ACIDIMETRY IN NON-AQUEOUS TITRATIONS
In order to perform feasible titrations of weak bases, the solvent system should be selected specifically in such a fashion so as to eliminate as far as possible the competing reaction of water for the proton besides enhancing the strength of the basic species.
In general, the reaction taking place between a primary amine and perchloric acid may be expressed as follows :
The specific reaction between methyldopa and perchloric acid is expressed by the following equation :
Materials Required : Methyldopa 0.2 g ; anhydrous formic acid : 15 ml ; glacial acetic acid : 30 ml ; dioxane : 30 ml ; 0.1 N perchloric acid and crystal violet solution.
Procedure : Weigh accurately about 0.2 g and dissolve in 15 ml of anhydrous formic acid, 30 ml of glacial acetic acid and 30 ml of dioxane. Add 0.1 ml of crystal violet solution and titrate with 0.1 N perchloric acid. Perform a blank determination and make any necessary correction. Each ml of 0.1 N perchloric acid is equivalent to 0.02112 g of C10H13NO4.
Calculations : The percentage of methyldopa present in the sample is given by :
Materials Required : Methacholine chloride : 0.4 g ; glacial acetic acid : 50 ml ; mercuric acetate solution : 10 ml ; 0.1 N perchloric acid and crystal violet solution.
Procedure : Weigh accurately about 0.4 g, previously dried and stored in a vacuum desiccator, and dissolve in 50 ml of glacial acetic acid, add 10 ml of mercuric acetate solution, one drop of crystal violet solution and titrate with 0.1 N perchloric acid to a blue-green end point. Perform a blank determination and make any necessary correction. Each ml of 0.1 N perchloric acid is equivalent to 0.01957 g of C8Hl8ClNO2.
Mercuric acetate : It is essentially added to prevent the interference of the hydrochloric acid dis-placed through the formation of the relatively un-ionized HgCl2, thereby making a predominant shift in the equilibrium so that the titrimetric reaction is quantitative.
Blank Titration : It is usually carried out to account for the possible reaction of atmospheric moisture with the titrant perchloric acid and also to check the titrant being employed to bring about the blue-green end-point.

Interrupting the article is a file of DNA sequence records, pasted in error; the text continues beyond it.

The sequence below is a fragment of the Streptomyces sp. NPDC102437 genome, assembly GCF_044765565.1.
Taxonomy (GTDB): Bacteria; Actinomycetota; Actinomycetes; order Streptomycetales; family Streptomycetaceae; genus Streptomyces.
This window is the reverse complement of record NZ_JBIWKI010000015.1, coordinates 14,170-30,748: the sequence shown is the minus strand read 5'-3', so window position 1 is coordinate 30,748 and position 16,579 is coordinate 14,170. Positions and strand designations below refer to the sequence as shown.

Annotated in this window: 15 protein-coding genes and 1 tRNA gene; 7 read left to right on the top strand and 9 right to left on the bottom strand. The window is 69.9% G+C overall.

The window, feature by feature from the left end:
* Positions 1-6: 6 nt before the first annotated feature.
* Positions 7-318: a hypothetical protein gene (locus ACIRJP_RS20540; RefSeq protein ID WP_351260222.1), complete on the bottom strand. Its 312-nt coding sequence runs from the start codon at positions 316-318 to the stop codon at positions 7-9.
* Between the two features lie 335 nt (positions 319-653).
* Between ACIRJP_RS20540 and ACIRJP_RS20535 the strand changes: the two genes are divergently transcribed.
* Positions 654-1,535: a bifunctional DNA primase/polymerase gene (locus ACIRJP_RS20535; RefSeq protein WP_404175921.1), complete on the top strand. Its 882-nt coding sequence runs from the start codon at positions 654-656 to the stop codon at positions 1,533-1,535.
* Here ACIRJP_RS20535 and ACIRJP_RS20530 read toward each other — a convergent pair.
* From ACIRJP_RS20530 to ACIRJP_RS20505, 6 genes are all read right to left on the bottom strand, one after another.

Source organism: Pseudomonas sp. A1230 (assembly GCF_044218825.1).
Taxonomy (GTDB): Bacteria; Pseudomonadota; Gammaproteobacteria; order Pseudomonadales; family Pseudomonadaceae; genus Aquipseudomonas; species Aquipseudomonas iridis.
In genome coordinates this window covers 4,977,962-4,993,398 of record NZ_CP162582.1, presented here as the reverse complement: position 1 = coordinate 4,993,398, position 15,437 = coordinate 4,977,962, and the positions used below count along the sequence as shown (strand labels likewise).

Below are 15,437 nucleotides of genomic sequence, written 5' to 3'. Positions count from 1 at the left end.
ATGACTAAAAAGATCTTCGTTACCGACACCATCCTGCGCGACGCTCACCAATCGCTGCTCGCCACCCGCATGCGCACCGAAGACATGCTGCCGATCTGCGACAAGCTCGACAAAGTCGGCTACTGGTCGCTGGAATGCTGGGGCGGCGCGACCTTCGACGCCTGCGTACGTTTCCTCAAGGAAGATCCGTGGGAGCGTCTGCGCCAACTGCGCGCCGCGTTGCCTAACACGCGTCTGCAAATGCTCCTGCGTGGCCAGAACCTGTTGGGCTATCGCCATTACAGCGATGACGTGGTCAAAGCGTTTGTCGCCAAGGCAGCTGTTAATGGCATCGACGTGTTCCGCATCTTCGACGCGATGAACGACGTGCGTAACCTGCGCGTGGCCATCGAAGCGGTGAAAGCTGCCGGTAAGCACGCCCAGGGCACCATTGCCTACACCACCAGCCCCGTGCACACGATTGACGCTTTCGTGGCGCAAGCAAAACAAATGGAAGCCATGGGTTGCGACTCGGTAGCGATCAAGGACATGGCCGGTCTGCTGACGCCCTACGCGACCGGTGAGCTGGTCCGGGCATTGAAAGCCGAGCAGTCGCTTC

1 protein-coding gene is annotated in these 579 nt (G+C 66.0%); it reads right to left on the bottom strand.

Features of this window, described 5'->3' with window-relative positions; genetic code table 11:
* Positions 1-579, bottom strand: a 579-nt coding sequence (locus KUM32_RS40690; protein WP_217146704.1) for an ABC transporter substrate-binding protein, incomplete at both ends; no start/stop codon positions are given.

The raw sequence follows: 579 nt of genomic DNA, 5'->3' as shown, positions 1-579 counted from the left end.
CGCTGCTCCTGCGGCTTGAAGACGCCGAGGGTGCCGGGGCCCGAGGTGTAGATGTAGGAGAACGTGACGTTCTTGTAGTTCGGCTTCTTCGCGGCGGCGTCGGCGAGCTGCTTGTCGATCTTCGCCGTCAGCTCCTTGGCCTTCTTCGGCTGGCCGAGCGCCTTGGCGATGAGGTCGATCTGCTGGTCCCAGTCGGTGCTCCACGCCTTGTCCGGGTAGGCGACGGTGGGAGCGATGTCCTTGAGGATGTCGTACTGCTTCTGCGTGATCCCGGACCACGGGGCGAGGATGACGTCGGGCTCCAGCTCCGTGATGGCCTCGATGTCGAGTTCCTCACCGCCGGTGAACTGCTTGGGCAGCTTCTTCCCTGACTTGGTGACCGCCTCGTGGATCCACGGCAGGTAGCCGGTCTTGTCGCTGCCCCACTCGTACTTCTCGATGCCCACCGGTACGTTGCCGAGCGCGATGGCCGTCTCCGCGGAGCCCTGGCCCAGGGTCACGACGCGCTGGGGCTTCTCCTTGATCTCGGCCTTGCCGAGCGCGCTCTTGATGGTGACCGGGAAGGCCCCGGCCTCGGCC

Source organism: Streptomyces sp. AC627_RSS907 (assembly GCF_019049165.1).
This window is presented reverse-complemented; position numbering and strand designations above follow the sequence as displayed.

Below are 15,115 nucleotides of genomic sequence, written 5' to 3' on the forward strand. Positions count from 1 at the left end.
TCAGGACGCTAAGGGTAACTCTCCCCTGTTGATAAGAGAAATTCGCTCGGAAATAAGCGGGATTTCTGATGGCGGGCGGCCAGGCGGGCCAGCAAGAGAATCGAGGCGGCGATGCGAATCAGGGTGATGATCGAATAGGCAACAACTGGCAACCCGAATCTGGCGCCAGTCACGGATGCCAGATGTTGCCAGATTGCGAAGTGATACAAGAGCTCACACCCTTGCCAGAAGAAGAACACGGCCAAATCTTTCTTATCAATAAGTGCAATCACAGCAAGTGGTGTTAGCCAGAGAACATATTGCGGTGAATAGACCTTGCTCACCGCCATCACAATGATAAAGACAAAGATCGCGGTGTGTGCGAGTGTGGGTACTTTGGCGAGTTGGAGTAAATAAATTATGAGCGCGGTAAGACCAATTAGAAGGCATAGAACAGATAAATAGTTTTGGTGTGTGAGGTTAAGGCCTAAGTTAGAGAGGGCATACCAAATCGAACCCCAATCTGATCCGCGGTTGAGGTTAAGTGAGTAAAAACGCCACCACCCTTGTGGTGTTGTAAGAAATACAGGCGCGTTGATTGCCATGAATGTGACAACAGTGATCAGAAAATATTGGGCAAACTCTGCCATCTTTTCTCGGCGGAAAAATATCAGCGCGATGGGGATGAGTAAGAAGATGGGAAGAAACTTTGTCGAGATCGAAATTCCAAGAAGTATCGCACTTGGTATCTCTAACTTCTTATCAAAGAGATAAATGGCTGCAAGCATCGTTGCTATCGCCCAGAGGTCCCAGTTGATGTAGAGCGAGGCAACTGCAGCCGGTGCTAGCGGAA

Calculations : The percentage of methacholine chloride in the sample may be calculated by the following expression :
Table 5.1, enlists the various cognate determinations using different indicators but employing the same titrant i.e., 0.1 N perchloric acid.
These non-aqueous titrations may also be carried out with the help of potentiometric titrations which technique shall be discussed at length elsewhere in this book.
It is always preferred to first ascertain the equivalence point of a given neutralization reaction potentiometrically (i.e., an instrumental method of analysis) ; and secondly, by selecting an appropriate indicator that will ensure the sharpest colour change for the least increment of volume of titrant added near the equivalence point.
In actual practice, however, there are quite a number of non-aqueous titrations of pharmaceutical substances either in pure or in dosage forms that can be successfully performed potentiometrically.
In general, the halide ions, namely : chloride, bromide and iodide are very weakly basic in character so much so that they cannot react quantitatively with acetous perchloric acid. In order to overcome this problem, mercuric acetate is usually added (it remains undissociated in acetic acid solution) to a halide salt thereby causing the replacement of halide ion by an equivalent amount of acetate ion, which serves as a strong base in acetic acid as shown below :
Materials Required : Amitriptyline hydrochloride : 1.0 g ; mercuric acetate ; crystal violet ; 0.1 N perchloric acid ; glacial acetic acid.
Procedure : Weigh accurately about 1.0 g and dissolve in 50 ml of glacial acetic acid, warming slightly, if necessary, to affect the solution. Cool, add 10 ml of mercuric acetate solution, two drops of crystal violet solution and titrate with 0.1 N perchloric acid to a green end-point. Perform a blank determination and make any necessary correction. Each ml of 0.1 N perchloric acid is equivalent to 0.03139 g of C20H23N. HCl.
The following estimations of various pharmaceutical substances can also be carried out by the aforesaid procedure (Table 5.3) :